Russian officials denied any involvement despite evidence of the “troll army” existence.
Some political analysts believe that appearance of the first paid trolls in Russia dates as far back as 2000 — the first year of Putin’s presidency. Until 2014, Kremlebots, as locals call them, had targeted the Russian-speaking audience. They started to spread internationally around the time of the Ukrainian crisis.
Around the same time, Yevgeny Prigozhin, a businessman and an old friend of Mr. Putin, founded Troll Factory based in Russia’s St. Petersburg. At the beginning, its employees mainly focused on writing comments in support of the Kremlin and criticizing the Russian opposition via fake social media accounts.
The factory has become well-known thanks to Lyudmila Savchuk, an ex-employee who uncovered her identity and sued her bosses for moral damage. Ms. Savchuk was given only one ruble compensation ($0,017), but she says she does not care about money – her purpose was to make the court admit the existence of Troll Factory.
“I have worked there for a while under high psychological pressure and got an eye tic and nightmares about Putin and Ukraine,” an ex-troll who had to constantly rewrite news articles about Donbass, said as quoted by Sobaka Magazine.
After becoming successful, the startup gave birth to its own media. According to RBC data, troll-controlled media gets more than fifty billion visitors every month.
There are several big media outlets in Russia that are not linked with Mr. Prigozhin’s enterprises, but they often produce fake stories.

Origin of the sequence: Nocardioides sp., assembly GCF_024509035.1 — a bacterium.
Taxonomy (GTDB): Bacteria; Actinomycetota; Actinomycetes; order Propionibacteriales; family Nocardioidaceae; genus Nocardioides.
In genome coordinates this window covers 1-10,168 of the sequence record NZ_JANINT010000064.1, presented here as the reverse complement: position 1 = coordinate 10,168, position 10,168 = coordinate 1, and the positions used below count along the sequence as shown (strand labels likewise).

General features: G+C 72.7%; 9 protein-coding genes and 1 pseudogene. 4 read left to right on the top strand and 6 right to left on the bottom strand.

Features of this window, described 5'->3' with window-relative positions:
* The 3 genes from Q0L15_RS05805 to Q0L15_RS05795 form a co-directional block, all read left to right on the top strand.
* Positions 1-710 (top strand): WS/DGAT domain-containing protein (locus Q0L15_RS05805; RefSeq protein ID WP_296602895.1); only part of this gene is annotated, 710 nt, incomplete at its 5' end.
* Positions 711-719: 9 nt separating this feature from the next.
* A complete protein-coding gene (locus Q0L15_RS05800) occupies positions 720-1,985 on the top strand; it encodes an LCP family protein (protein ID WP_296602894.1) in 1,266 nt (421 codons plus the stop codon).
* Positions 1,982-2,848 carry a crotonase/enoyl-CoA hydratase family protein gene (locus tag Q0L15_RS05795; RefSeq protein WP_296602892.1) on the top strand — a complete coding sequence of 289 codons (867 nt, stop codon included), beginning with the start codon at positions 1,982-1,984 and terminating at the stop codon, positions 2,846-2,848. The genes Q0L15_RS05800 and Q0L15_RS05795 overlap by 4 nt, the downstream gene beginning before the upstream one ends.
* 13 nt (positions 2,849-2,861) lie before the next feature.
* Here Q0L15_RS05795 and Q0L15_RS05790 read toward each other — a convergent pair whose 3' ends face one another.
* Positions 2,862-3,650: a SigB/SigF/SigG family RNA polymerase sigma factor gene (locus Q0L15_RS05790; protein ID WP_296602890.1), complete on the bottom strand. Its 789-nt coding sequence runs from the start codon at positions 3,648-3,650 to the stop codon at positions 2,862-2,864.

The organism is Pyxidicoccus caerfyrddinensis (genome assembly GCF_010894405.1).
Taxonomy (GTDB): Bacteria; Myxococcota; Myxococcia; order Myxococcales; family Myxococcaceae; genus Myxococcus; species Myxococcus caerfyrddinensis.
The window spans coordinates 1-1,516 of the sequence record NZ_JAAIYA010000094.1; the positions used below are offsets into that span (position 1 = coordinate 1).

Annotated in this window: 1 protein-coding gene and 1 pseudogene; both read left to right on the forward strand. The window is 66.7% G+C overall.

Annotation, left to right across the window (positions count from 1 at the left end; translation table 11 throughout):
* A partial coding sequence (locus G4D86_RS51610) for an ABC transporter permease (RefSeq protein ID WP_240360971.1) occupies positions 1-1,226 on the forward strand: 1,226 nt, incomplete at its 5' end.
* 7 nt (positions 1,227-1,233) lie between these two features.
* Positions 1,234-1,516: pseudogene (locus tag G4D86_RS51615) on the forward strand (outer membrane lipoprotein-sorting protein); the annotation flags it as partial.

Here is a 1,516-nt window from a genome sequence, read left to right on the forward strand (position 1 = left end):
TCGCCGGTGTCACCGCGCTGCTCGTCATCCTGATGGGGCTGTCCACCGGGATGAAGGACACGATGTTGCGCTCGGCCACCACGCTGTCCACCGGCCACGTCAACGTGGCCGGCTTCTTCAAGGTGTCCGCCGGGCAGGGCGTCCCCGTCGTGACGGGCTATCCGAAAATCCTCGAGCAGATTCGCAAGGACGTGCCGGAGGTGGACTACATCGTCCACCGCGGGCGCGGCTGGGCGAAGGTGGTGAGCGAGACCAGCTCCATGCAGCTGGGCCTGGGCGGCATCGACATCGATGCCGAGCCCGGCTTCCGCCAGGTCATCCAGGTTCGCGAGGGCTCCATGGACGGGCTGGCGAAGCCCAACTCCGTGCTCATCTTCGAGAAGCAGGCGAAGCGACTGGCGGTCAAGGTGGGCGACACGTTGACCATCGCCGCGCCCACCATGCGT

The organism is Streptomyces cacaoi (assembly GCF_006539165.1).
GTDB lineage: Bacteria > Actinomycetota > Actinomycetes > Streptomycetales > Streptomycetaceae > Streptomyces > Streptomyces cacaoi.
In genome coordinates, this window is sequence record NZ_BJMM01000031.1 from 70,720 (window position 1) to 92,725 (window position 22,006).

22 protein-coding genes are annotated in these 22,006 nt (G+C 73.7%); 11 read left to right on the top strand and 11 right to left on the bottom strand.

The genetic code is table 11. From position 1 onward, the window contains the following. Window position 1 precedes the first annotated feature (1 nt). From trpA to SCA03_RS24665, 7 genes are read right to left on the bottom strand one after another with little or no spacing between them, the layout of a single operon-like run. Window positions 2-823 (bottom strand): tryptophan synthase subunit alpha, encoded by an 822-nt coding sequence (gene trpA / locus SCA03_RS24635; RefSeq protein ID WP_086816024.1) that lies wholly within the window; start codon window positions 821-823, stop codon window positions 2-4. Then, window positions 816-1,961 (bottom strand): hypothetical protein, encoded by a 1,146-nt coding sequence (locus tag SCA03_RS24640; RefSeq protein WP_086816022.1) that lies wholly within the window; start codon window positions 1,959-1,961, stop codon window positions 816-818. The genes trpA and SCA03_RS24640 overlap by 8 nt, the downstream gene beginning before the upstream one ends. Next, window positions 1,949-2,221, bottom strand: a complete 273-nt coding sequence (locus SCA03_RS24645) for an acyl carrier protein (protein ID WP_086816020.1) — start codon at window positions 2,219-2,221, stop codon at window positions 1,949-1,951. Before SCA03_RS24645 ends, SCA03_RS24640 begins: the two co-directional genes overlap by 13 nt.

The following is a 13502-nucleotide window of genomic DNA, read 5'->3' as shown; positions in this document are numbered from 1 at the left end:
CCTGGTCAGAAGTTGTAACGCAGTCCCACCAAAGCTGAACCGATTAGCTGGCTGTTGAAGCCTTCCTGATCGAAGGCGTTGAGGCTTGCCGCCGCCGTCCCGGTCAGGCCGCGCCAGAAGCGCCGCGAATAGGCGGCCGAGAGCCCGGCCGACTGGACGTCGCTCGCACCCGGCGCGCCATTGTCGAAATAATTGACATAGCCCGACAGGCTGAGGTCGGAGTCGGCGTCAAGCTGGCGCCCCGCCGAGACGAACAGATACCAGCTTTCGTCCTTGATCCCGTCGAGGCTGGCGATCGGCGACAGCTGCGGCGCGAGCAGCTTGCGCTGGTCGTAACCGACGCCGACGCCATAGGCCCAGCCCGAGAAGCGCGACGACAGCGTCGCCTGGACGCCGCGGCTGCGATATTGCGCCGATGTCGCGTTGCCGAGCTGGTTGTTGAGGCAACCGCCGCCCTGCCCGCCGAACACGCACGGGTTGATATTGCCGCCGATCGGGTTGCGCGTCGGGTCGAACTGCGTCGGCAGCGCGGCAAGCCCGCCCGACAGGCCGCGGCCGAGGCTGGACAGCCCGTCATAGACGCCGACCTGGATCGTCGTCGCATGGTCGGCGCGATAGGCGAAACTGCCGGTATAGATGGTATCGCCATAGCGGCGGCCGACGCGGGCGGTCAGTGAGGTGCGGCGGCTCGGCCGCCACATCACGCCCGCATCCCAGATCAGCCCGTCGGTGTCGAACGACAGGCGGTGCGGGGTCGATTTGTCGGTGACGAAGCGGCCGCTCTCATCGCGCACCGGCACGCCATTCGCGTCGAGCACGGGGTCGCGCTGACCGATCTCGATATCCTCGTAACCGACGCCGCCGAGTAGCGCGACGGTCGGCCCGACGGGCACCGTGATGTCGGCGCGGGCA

Mr. Toler named Russian Defense Ministry’s (MO) TV channel Zvezda among them.
“Money does literally go to it through the MO budget. A trickier question is if any Kremlin money goes to Prigozhin’s operations at Savushkina [street in St. Petersburg] (or wherever they are located now), as they produced a constant stream of fake stories through a series of ‘news’ sites,” Mr. Toler added.
One of the factory’s former legal names — Internet Research Agency — can be found in the FBI and other U.S. federal agencies’ papers on the Russian involvement in the U.S. presidential election.
Another ex-troll told media that the factory started to focus on the U.S. presidential race one and a half year prior to its beginning. Around ninety people worked for the so-called American Department. They created social media communities, spread fake news and planed events. Their posts often had grammar mistakes and, according to Columbia University linguists, “weird structure.” However, trolls managed to engage Americans.
Each month the factory spent around $5,000 on promoting its social media posts. The highest Facebook coverage, seventy million views, was reached in October 2016. Fake communities arranged several events, ten of which were dedicated to the Black Lives Matter movement. In May 2016, they organized a Muslim meeting in Texas and simultaneously a protest against them at the same place.
“They did not have the task to support Trump,” a source close to the factory’s directors told RBC. The goal was to highlight problems in the American society, but accidentally it started to correlate with President Trump’s agenda.
“Places like Breitbart and Fox News have 100000x more impact than any Russian fake news in the U.S. Those places, of course, use fake or heavily exaggerated or misrepresented stories all the time (Breitbart especially),” Mr. Toler explained. “But Russian fake news is effective in Russia obviously, for the same reason that fake stories from far-right American outlets are effective in the U.S.”
Mr. Kovalev noted that the U.S. media is not immune from fake news articles since they tend to exaggerate things.
“We’ve been reading articles with very promising headlines about collusion between President Trump and Russia the whole year and each time, closer to the eighth paragraph, it turned out that in reality, the situation looked quite different from what was described in the headline. I would consider that fake news too,” he said.